The Food Safety Authority of Ireland is asking people to boil imported frozen berries following a number of unexplained cases of Hepatitis A here.
It renewed the advice, originally issued last year, following the publication of a report into the European-wide outbreak linked to frozen berries.
The report found these berries could still be in circulation.
The FSAI launched an investigation this month after it became aware of a number of cases of Hepatitis A, which cannot be explained by travel abroad.
It is now investigating any link between the cases and imported frozen berries or other foods.
The outbreak was first identified in May 2013, when Germany reported cases with a travel history to Italy and Italy identified a national increase in the number of Hepatitis A cases.
To date 1,440 cases have been reported in 12 European countries, 331 of which have been confirmed by genotyping.
The majority of cases were reported in Italy. Twenty-five cases were reported in Ireland, 21 of which were confirmed.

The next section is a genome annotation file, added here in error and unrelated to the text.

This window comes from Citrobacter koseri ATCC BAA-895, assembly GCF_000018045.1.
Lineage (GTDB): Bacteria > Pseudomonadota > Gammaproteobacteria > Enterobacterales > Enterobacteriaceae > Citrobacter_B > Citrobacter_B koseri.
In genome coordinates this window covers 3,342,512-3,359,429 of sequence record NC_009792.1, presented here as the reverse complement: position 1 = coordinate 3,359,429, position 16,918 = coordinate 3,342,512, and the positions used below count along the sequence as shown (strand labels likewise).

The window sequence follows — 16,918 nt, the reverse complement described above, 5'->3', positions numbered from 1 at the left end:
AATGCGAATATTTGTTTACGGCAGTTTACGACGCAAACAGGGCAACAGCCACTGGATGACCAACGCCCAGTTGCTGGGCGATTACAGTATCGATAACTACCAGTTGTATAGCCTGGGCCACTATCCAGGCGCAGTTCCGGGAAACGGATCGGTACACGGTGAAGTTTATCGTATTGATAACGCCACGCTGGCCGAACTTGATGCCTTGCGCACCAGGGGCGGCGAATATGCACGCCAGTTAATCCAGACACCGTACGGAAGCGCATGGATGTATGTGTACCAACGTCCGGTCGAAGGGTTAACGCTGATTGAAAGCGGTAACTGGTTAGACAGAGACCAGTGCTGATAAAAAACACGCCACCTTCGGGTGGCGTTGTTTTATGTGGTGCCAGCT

FSAI Chief Executive, Prof Alan Reilly said: "As contaminated imported frozen berries could still be circulating in the food chain, we continue to recommend the boiling of imported frozen berries for at least one minute before eating them.
"This is a precautionary measure and will destroy the virus if it is present. "
"There is no evidence that fresh Irish berries were the cause of the outbreak.
"However, we suggest that - as with all other fruit and vegetables - fresh berries should be washed thoroughly if they are being eaten uncooked," said Prof Reilly.
Frozen imported berries are widely used in the food industry and distributed into the food service sector for use in cooked and ready-to-eat dishes.
Therefore, food businesses using frozen imported berries need to ensure that the berries they use are sourced from reputable suppliers operating effective food safety management systems and comprehensive traceability systems, the FSAI warned.